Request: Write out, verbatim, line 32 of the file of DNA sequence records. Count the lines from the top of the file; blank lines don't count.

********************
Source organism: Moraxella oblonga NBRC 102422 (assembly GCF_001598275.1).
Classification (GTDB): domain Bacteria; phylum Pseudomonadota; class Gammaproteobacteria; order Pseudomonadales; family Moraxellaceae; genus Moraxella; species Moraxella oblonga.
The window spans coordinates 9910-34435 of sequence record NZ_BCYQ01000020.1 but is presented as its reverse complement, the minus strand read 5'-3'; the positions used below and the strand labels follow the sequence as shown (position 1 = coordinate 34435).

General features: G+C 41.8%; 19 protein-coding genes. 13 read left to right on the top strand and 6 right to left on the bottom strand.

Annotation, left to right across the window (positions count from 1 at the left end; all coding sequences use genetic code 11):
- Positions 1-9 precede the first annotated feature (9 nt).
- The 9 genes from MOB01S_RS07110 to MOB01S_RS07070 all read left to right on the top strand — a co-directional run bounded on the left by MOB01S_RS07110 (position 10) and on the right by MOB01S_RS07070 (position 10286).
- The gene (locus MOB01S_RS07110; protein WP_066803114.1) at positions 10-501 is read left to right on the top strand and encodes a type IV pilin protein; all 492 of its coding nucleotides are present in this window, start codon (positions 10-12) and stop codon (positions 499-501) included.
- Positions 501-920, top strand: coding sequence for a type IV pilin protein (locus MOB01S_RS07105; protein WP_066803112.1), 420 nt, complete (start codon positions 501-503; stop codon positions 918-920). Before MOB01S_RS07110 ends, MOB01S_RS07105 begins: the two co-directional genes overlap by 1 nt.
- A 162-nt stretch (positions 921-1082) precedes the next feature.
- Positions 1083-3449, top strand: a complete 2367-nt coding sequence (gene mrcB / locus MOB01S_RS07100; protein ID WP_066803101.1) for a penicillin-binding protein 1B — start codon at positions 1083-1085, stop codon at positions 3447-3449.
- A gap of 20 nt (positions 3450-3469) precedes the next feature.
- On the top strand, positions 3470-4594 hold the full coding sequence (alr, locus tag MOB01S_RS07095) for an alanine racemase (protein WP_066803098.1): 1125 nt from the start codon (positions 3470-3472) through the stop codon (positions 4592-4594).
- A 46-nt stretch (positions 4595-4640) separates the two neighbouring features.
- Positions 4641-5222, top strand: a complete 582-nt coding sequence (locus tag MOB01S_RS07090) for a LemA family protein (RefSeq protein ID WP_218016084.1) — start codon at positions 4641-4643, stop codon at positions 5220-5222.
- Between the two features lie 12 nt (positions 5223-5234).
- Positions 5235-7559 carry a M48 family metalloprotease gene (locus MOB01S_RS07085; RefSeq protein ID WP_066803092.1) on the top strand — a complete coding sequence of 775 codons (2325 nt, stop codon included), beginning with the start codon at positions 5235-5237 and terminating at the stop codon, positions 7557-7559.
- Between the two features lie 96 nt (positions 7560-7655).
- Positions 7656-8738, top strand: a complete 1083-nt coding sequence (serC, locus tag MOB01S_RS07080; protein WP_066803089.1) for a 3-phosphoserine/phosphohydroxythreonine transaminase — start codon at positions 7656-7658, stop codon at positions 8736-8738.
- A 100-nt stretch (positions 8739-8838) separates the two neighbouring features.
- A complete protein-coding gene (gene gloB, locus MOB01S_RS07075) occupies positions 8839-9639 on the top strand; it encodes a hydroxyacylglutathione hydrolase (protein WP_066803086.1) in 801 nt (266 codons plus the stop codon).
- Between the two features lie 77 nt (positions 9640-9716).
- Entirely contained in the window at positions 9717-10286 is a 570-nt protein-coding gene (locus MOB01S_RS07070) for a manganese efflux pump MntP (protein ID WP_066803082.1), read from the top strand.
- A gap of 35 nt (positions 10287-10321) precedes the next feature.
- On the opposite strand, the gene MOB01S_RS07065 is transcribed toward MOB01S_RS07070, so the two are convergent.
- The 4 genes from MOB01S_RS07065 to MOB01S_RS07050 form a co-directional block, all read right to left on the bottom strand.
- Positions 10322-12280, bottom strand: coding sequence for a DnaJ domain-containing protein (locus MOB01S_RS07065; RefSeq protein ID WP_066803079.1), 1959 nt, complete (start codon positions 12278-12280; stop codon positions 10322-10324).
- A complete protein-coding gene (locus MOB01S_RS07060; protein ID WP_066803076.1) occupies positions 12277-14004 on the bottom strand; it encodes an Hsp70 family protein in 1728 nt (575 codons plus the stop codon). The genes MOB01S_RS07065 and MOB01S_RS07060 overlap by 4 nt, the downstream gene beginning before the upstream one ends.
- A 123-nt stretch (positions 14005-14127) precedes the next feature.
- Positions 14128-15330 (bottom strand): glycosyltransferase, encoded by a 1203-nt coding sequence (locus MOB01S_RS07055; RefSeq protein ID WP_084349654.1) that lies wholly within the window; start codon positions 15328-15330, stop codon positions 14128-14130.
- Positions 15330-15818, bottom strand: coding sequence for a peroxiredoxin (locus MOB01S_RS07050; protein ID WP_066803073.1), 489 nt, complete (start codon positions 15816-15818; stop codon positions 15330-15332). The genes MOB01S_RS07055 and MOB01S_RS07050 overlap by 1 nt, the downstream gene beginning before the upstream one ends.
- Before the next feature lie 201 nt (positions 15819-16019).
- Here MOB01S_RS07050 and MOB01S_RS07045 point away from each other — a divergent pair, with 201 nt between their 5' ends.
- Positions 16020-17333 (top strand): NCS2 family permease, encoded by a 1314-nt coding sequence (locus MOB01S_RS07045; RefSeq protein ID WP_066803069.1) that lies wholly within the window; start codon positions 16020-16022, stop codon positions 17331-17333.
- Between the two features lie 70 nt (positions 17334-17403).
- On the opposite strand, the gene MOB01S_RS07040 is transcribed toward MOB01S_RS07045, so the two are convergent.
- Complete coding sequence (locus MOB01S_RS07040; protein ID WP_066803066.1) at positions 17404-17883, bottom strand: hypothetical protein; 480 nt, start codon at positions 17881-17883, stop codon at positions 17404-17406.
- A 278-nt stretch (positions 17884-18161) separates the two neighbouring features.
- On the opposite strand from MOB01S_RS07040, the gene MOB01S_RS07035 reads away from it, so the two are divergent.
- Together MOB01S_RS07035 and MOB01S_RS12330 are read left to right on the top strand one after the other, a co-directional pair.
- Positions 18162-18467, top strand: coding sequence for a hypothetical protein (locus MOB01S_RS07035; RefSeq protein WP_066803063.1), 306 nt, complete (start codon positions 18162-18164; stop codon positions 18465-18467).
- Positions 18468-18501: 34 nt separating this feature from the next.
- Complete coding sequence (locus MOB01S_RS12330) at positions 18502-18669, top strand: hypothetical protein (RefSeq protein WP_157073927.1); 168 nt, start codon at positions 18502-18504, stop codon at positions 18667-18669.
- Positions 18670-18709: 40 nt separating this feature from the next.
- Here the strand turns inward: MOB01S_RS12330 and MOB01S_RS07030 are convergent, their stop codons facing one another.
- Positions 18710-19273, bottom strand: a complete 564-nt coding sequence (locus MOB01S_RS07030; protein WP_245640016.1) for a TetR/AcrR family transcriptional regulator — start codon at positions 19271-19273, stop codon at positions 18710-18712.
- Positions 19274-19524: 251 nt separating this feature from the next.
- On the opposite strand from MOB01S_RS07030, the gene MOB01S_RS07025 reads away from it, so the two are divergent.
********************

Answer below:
- Before the next feature lie 201 nt (positions 15819-16019).